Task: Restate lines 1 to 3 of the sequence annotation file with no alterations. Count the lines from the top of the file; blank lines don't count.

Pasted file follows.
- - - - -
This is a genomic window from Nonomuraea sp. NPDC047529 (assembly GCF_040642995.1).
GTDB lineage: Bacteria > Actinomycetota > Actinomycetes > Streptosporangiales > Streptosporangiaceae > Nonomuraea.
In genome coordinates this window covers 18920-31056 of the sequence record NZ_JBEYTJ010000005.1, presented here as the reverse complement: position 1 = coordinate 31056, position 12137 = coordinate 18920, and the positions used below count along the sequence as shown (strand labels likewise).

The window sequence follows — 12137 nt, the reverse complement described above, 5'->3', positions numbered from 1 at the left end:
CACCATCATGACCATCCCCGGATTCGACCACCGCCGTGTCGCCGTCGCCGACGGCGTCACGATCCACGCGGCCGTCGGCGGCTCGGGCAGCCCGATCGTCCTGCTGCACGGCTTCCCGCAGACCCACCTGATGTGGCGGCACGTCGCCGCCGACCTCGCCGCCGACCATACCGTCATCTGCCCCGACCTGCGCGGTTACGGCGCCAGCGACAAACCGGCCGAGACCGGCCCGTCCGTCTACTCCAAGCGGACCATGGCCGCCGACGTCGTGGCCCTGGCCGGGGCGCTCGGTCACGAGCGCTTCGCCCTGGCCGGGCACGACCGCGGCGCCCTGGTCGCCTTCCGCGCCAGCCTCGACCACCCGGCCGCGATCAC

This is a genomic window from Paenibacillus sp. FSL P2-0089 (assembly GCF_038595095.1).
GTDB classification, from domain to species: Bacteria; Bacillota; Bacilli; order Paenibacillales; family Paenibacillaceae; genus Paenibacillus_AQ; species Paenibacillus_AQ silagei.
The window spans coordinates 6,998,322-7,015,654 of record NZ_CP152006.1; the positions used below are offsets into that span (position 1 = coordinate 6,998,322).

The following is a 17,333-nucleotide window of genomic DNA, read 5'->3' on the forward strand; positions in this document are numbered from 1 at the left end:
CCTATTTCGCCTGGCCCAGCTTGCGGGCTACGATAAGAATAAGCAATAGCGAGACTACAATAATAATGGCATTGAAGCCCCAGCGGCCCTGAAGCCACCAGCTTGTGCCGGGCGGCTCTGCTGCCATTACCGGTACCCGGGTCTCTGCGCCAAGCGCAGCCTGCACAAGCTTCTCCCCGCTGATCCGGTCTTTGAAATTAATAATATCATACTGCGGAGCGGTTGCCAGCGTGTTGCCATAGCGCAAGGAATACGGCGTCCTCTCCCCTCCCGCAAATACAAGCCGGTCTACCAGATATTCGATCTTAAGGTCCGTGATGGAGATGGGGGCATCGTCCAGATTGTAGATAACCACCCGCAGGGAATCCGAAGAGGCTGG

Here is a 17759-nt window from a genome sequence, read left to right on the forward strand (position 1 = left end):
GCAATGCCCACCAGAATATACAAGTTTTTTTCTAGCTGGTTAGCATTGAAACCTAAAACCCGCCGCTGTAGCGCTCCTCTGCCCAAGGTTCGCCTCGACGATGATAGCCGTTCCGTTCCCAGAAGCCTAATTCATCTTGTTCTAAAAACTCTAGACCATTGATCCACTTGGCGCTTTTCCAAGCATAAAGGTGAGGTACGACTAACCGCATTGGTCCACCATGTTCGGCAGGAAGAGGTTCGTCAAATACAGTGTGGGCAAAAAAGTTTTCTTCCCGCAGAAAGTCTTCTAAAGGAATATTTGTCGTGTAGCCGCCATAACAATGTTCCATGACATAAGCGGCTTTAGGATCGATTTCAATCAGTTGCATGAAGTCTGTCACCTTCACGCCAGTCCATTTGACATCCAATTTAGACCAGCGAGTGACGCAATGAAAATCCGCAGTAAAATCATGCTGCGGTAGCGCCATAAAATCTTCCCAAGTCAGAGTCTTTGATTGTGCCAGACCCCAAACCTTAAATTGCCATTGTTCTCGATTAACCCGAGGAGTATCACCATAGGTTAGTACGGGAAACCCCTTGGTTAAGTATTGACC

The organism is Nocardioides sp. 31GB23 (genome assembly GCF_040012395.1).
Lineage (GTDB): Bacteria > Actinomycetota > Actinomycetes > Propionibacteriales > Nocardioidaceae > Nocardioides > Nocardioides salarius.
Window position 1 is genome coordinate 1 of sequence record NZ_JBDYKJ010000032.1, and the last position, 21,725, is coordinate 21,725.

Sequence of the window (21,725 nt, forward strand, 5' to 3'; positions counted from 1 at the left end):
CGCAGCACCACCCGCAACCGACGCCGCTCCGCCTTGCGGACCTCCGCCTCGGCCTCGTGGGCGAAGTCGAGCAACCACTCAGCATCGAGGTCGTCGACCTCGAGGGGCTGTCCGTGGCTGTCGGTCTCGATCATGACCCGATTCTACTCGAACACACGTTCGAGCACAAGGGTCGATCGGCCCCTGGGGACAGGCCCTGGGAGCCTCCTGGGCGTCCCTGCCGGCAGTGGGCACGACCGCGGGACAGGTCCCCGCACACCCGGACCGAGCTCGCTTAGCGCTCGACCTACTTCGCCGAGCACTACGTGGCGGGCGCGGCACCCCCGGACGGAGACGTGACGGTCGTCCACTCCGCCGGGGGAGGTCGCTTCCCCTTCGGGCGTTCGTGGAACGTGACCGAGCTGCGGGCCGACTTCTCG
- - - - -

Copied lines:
This is a genomic window from Nonomuraea sp. NPDC047529 (assembly GCF_040642995.1).
GTDB lineage: Bacteria > Actinomycetota > Actinomycetes > Streptosporangiales > Streptosporangiaceae > Nonomuraea.
In genome coordinates this window covers 18920-31056 of the sequence record NZ_JBEYTJ010000005.1, presented here as the reverse complement: position 1 = coordinate 31056, position 12137 = coordinate 18920, and the positions used below count along the sequence as shown (strand labels likewise).